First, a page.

name of the attorney who had come to visit Style. See id.
Officers Brown and Dastasi handed Style a pass to go down to the area where he could
visit with the attorney who had come to the facility. See id. When he arrived at the attorney
visitation area, Style questioned Officer John Doe #1 about the identity of the attorney who had
come to visit him. See id. Officer John Doe #1 was unable to read the signature in the log book
of the attorney who had come to visit Style. See id. Without waiting to meet with the attorney,
Style asked another officer to escort him back to his housing unit. See id.
When he arrived back at his housing unit, Style asked Officer Brown for permission to
call his family to find out which of his children had passed away. See id. Officer Brown
informed Style that his shift had ended and Style would have to ask for a telephone call from the
officer assigned to the next shift. Style asked the next shift officer, John Doe #2, for permission
to make a call to his family. See id. Officer John Doe #2 informed Style that he would have to
wait to make the call until after a count had been taken of all inmates in the unit. See id.
Style then asked Officer John Doe #3 to make a telephone call to his family and the
officer told Style he would have to wait until 6:30 pm to make his call and called him a
“dumbass.” See id. Style asked Officer John Doe #3 if he could speak to a mental health
worker. See id. Officer John Doe #3 permitted Style to go the mental health department. See
id. A mental health worker granted Style’s request to call his sister who confirmed that no one
had died. See id.
Style filed several inmate requests seeking an investigation into the dissemination of false
information regarding a death in his family by Officers Brown and Dastasi. See id. On
November 1, 2016, Style gave a statement to Captain Green as part of the investigation. See id.
On November 3, 2016, Assistant Federal Public Defender James Maguire visited Style.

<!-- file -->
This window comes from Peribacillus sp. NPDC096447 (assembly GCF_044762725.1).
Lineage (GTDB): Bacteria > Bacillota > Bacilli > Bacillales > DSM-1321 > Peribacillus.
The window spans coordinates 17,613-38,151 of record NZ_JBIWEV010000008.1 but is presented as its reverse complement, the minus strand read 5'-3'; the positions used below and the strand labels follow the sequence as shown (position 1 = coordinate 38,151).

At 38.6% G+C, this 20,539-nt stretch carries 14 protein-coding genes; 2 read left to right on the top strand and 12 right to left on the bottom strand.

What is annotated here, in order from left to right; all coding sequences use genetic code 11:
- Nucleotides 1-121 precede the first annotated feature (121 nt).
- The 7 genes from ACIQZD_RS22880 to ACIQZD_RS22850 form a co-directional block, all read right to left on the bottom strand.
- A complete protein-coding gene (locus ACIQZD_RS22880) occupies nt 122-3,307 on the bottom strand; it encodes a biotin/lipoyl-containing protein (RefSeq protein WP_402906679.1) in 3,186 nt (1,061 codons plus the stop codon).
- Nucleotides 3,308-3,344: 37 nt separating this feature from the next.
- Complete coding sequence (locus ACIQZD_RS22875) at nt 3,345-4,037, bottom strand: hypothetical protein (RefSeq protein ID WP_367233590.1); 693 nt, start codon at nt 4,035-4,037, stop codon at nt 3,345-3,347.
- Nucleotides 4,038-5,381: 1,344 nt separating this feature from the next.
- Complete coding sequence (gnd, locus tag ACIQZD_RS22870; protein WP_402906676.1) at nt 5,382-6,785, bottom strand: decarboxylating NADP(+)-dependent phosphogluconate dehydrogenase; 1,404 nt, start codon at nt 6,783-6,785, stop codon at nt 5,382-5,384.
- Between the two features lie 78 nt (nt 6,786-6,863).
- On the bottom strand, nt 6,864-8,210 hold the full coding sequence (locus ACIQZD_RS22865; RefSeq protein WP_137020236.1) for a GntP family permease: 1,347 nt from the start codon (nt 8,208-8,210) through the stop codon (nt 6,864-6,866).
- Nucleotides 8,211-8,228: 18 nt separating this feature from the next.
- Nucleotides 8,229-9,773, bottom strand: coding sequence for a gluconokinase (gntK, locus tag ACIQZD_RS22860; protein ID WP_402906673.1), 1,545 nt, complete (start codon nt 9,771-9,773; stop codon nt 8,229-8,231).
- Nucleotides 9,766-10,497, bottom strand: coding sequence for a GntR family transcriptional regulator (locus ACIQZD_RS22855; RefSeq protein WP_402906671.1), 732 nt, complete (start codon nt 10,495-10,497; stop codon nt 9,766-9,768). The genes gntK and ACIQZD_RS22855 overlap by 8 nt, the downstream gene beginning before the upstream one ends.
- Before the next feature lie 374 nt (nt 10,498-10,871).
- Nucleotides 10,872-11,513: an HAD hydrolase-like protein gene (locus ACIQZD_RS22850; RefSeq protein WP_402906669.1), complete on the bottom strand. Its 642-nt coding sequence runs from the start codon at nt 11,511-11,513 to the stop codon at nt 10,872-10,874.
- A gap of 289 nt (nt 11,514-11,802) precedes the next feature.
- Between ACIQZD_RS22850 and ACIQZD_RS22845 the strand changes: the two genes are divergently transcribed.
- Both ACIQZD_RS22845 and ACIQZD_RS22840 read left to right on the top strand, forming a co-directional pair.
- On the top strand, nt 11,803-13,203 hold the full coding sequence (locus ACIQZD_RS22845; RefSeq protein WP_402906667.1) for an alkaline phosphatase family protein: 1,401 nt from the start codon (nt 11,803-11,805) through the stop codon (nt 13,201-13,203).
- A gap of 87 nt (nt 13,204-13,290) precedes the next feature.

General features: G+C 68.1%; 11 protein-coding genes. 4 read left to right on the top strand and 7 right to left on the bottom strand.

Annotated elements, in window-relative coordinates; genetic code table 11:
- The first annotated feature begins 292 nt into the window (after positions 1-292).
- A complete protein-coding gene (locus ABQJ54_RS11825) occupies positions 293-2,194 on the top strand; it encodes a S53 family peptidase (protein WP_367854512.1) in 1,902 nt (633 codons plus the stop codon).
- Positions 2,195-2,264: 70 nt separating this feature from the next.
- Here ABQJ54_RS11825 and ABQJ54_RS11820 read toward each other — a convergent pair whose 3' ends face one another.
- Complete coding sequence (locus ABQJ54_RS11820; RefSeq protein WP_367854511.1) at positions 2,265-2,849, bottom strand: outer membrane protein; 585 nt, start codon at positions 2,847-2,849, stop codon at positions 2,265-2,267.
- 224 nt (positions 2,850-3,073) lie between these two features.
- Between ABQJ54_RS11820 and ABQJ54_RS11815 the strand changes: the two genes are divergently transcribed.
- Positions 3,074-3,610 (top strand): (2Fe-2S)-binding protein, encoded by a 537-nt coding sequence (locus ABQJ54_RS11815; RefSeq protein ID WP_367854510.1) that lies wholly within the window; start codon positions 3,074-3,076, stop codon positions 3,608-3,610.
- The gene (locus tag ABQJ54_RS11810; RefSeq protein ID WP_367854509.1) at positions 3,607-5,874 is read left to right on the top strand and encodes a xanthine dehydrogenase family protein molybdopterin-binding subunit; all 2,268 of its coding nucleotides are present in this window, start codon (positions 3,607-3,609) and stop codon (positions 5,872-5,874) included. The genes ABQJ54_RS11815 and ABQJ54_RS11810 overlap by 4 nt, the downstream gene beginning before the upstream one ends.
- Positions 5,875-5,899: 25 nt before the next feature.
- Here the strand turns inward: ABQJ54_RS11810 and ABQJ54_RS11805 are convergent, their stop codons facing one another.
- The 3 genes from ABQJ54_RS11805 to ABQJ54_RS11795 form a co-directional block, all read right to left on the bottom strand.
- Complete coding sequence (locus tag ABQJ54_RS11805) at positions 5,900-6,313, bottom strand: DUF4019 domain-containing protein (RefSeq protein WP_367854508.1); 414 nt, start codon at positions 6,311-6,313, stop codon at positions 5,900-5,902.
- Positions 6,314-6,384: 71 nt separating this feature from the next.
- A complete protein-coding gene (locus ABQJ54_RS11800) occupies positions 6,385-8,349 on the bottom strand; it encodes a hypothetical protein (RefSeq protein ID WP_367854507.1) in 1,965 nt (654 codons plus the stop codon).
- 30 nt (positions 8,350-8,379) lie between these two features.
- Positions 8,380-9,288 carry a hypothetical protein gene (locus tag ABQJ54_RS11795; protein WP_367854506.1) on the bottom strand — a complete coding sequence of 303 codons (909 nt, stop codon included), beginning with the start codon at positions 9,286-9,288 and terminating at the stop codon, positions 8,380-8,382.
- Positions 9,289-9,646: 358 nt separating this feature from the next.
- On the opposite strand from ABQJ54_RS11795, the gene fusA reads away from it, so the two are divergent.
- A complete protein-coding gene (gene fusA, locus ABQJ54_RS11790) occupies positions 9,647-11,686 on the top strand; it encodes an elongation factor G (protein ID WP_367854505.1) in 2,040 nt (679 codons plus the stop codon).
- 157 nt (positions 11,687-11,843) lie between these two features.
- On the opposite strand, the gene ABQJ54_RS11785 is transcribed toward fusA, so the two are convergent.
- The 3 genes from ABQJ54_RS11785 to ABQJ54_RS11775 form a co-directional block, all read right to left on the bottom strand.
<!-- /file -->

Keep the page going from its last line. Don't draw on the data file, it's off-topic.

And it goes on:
See id. at 8-9. Style claims that Attorney Maguire apologized for falsely informing correctional
officers that one of his children had passed away. See id. at 9. Style asked Attorney Maguire to
leave because he did not want Maguire to act as his attorney and had allegedly already tried to
fire Maguire as his attorney on two previous occasions. See id.
On December 21, 2016, Captain Green spoke with Style regarding the investigation into
the information that had been disseminated about his children’s wellbeing. See id. Captain
Green informed Style that the message that a child had passed away had been intended for
another inmate who met with Attorney Maguire on October 31, 2016. See id. at 8-9. On
December 23, 2016, Style received a written reply from Warden Faneuff confirming that the
information regarding the death of a child had been mistakenly disseminated to Style instead of
to the proper inmate. See Compl., Exs., Doc. No. 1-1 at 27. Warden Faneuff apologized for any
distress the incident had caused Style. See id.
Style wrote to Commissioner Semple regarding the October 31, 2016 incident. See
Compl., Doc. No. 1 at 9. On January 27, 2017, Warden Faneuff and another officer allegedly
verbally threatened and harassed Style in Warden Faneuff’s office. See id.
Style claims that Hartford Correctional officials delayed delivery of legal papers that had
been sent to him at the facility on December 15, 2016. See id. Style received the legal mail on
December 27, 2016. The legal mail had already been opened outside of his presence. See id.
Style claims that the U.S. Marshals knew about the incident that occurred on October 31,
2016 and that he was not receiving medical and dental treatment at Hartford Correctional. See
id. On January 24, 2017, Judge Covello authorized a transfer of Style from Hartford